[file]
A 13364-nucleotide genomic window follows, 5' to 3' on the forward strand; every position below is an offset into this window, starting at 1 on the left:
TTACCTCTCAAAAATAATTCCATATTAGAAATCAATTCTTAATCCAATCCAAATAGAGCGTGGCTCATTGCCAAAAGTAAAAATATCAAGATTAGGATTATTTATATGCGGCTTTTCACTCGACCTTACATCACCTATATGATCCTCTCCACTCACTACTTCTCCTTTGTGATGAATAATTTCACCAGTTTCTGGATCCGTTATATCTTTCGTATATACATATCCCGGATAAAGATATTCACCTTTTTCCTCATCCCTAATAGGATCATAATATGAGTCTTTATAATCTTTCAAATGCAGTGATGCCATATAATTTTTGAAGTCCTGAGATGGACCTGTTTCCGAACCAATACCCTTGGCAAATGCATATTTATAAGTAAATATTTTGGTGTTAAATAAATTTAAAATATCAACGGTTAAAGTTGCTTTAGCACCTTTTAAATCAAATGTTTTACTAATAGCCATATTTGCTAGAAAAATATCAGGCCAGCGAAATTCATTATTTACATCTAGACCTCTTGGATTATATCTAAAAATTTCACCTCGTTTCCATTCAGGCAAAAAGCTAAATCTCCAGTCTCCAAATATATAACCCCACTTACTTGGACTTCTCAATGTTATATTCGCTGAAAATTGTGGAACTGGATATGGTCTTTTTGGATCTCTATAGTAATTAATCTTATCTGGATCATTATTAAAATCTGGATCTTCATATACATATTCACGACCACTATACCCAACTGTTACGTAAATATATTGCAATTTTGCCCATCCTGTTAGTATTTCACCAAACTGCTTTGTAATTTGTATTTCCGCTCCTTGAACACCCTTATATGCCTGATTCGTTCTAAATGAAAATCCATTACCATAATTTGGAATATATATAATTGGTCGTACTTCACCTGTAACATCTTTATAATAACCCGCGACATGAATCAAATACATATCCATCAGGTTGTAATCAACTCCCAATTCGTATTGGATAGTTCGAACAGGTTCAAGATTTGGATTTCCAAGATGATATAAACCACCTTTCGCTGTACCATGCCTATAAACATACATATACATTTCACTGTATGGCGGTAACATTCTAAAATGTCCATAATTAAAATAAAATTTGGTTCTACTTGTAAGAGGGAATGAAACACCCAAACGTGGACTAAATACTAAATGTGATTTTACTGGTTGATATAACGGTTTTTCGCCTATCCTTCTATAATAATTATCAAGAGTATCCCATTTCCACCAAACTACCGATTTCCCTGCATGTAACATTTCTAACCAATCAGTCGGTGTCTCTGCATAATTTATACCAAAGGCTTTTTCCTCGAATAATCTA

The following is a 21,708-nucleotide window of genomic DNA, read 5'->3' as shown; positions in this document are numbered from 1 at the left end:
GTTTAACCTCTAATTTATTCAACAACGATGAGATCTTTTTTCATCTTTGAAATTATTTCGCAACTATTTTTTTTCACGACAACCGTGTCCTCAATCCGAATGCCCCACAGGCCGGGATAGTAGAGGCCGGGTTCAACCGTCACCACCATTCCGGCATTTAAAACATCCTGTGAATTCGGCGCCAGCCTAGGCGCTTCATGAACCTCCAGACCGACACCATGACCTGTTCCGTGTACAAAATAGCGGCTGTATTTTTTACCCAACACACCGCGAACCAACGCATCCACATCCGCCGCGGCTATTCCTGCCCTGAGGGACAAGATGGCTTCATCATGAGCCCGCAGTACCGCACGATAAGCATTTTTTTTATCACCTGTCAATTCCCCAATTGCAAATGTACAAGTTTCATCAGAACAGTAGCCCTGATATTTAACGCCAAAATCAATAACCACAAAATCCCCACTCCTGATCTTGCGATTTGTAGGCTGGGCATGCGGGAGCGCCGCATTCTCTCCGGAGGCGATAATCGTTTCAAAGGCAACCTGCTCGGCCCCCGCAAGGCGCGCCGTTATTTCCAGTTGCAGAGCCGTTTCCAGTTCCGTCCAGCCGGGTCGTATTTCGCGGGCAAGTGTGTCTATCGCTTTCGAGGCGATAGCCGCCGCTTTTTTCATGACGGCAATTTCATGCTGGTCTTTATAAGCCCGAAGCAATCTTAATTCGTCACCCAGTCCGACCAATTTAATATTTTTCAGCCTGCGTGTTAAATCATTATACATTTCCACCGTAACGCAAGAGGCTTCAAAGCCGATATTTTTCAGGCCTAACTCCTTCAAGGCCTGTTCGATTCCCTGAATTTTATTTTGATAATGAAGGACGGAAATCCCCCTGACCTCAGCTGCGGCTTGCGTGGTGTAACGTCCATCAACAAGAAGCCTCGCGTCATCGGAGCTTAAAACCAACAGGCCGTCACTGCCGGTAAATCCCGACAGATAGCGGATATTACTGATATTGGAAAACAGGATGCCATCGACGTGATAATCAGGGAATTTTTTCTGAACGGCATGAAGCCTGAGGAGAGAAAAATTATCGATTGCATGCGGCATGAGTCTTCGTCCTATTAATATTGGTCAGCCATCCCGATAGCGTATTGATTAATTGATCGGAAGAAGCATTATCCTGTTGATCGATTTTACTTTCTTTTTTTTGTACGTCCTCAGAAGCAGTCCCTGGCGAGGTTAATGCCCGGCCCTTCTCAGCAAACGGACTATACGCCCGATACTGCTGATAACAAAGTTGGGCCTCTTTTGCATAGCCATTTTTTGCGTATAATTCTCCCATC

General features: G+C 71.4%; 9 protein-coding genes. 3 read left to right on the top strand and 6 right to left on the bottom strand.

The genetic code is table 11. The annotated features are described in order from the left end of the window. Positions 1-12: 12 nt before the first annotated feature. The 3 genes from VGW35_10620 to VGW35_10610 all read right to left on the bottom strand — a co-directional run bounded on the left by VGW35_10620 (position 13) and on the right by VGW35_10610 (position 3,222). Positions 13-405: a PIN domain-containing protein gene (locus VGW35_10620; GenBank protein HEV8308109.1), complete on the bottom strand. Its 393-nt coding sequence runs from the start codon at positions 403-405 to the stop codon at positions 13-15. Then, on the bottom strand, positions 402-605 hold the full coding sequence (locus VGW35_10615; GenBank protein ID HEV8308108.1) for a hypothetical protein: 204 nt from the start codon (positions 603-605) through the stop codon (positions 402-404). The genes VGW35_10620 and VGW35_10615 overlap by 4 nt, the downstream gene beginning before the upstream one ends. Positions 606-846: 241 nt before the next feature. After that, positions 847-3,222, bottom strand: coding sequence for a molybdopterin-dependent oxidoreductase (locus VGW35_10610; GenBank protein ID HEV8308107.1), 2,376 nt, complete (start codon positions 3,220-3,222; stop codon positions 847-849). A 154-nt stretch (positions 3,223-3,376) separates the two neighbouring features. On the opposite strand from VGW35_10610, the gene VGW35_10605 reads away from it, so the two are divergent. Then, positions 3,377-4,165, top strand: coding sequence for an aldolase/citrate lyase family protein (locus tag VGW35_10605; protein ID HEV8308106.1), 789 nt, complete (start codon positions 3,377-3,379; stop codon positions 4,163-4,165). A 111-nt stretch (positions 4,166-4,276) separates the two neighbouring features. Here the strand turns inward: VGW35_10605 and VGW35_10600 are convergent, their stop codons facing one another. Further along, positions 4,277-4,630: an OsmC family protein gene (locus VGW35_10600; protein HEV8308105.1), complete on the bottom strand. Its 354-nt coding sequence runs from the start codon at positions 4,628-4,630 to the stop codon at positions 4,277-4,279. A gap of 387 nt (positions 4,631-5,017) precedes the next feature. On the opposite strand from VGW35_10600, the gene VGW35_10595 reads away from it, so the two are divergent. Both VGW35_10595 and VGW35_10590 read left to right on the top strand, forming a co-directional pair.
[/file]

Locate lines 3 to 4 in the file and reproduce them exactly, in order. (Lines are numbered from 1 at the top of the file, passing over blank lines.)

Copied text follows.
The following is a 21,708-nucleotide window of genomic DNA, read 5'->3' as shown; positions in this document are numbered from 1 at the left end:
GTTTAACCTCTAATTTATTCAACAACGATGAGATCTTTTTTCATCTTTGAAATTATTTCGCAACTATTTTTTTTCACGACAACCGTGTCCTCAATCCGAATGCCCCACAGGCCGGGATAGTAGAGGCCGGGTTCAACCGTCACCACCATTCCGGCATTTAAAACATCCTGTGAATTCGGCGCCAGCCTAGGCGCTTCATGAACCTCCAGACCGACACCATGACCTGTTCCGTGTACAAAATAGCGGCTGTATTTTTTACCCAACACACCGCGAACCAACGCATCCACATCCGCCGCGGCTATTCCTGCCCTGAGGGACAAGATGGCTTCATCATGAGCCCGCAGTACCGCACGATAAGCATTTTTTTTATCACCTGTCAATTCCCCAATTGCAAATGTACAAGTTTCATCAGAACAGTAGCCCTGATATTTAACGCCAAAATCAATAACCACAAAATCCCCACTCCTGATCTTGCGATTTGTAGGCTGGGCATGCGGGAGCGCCGCATTCTCTCCGGAGGCGATAATCGTTTCAAAGGCAACCTGCTCGGCCCCCGCAAGGCGCGCCGTTATTTCCAGTTGCAGAGCCGTTTCCAGTTCCGTCCAGCCGGGTCGTATTTCGCGGGCAAGTGTGTCTATCGCTTTCGAGGCGATAGCCGCCGCTTTTTTCATGACGGCAATTTCATGCTGGTCTTTATAAGCCCGAAGCAATCTTAATTCGTCACCCAGTCCGACCAATTTAATATTTTTCAGCCTGCGTGTTAAATCATTATACATTTCCACCGTAACGCAAGAGGCTTCAAAGCCGATATTTTTCAGGCCTAACTCCTTCAAGGCCTGTTCGATTCCCTGAATTTTATTTTGATAATGAAGGACGGAAATCCCCCTGACCTCAGCTGCGGCTTGCGTGGTGTAACGTCCATCAACAAGAAGCCTCGCGTCATCGGAGCTTAAAACCAACAGGCCGTCACTGCCGGTAAATCCCGACAGATAGCGGATATTACTGATATTGGAAAACAGGATGCCATCGACGTGATAATCAGGGAATTTTTTCTGAACGGCATGAAGCCTGAGGAGAGAAAAATTATCGATTGCATGCGGCATGAGTCTTCGTCCTATTAATATTGGTCAGCCATCCCGATAGCGTATTGATTAATTGATCGGAAGAAGCATTATCCTGTTGATCGATTTTACTTTCTTTTTTTTGTACGTCCTCAGAAGCAGTCCCTGGCGAGGTTAATGCCCGGCCCTTCTCAGCAAACGGACTATACGCCCGATACTGCTGATAACAAAGTTGGGCCTCTTTTGCATAGCCATTTTTTGCGTATAATTCTCCCATC